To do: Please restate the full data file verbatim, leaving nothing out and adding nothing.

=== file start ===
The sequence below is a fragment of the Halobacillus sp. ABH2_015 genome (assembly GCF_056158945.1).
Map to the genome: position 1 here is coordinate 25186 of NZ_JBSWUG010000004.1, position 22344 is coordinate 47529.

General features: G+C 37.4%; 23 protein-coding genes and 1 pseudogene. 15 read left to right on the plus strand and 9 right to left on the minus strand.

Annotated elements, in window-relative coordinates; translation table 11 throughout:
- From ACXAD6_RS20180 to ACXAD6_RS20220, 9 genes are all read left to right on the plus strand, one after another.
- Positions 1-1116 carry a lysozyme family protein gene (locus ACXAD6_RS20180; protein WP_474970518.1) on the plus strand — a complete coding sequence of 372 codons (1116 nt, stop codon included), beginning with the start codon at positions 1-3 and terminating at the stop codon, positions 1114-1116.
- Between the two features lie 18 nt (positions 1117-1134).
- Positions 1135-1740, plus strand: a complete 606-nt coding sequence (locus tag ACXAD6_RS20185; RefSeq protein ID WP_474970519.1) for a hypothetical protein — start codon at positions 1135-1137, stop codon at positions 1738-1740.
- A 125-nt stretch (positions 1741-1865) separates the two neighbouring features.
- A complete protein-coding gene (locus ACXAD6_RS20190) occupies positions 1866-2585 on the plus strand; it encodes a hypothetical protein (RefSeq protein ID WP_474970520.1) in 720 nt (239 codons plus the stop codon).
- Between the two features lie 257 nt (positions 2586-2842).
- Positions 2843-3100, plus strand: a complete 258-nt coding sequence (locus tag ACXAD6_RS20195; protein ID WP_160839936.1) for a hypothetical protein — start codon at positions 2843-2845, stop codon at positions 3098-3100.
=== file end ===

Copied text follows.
The sequence below is a fragment of the Halobacillus sp. ABH2_015 genome (assembly GCF_056158945.1).
Map to the genome: position 1 here is coordinate 25186 of NZ_JBSWUG010000004.1, position 22344 is coordinate 47529.

General features: G+C 37.4%; 23 protein-coding genes and 1 pseudogene. 15 read left to right on the plus strand and 9 right to left on the minus strand.

Annotated elements, in window-relative coordinates; translation table 11 throughout:
- From ACXAD6_RS20180 to ACXAD6_RS20220, 9 genes are all read left to right on the plus strand, one after another.
- Positions 1-1116 carry a lysozyme family protein gene (locus ACXAD6_RS20180; protein WP_474970518.1) on the plus strand — a complete coding sequence of 372 codons (1116 nt, stop codon included), beginning with the start codon at positions 1-3 and terminating at the stop codon, positions 1114-1116.
- Between the two features lie 18 nt (positions 1117-1134).
- Positions 1135-1740, plus strand: a complete 606-nt coding sequence (locus tag ACXAD6_RS20185; RefSeq protein ID WP_474970519.1) for a hypothetical protein — start codon at positions 1135-1137, stop codon at positions 1738-1740.
- A 125-nt stretch (positions 1741-1865) separates the two neighbouring features.
- A complete protein-coding gene (locus ACXAD6_RS20190) occupies positions 1866-2585 on the plus strand; it encodes a hypothetical protein (RefSeq protein ID WP_474970520.1) in 720 nt (239 codons plus the stop codon).
- Between the two features lie 257 nt (positions 2586-2842).
- Positions 2843-3100, plus strand: a complete 258-nt coding sequence (locus tag ACXAD6_RS20195; protein ID WP_160839936.1) for a hypothetical protein — start codon at positions 2843-2845, stop codon at positions 3098-3100.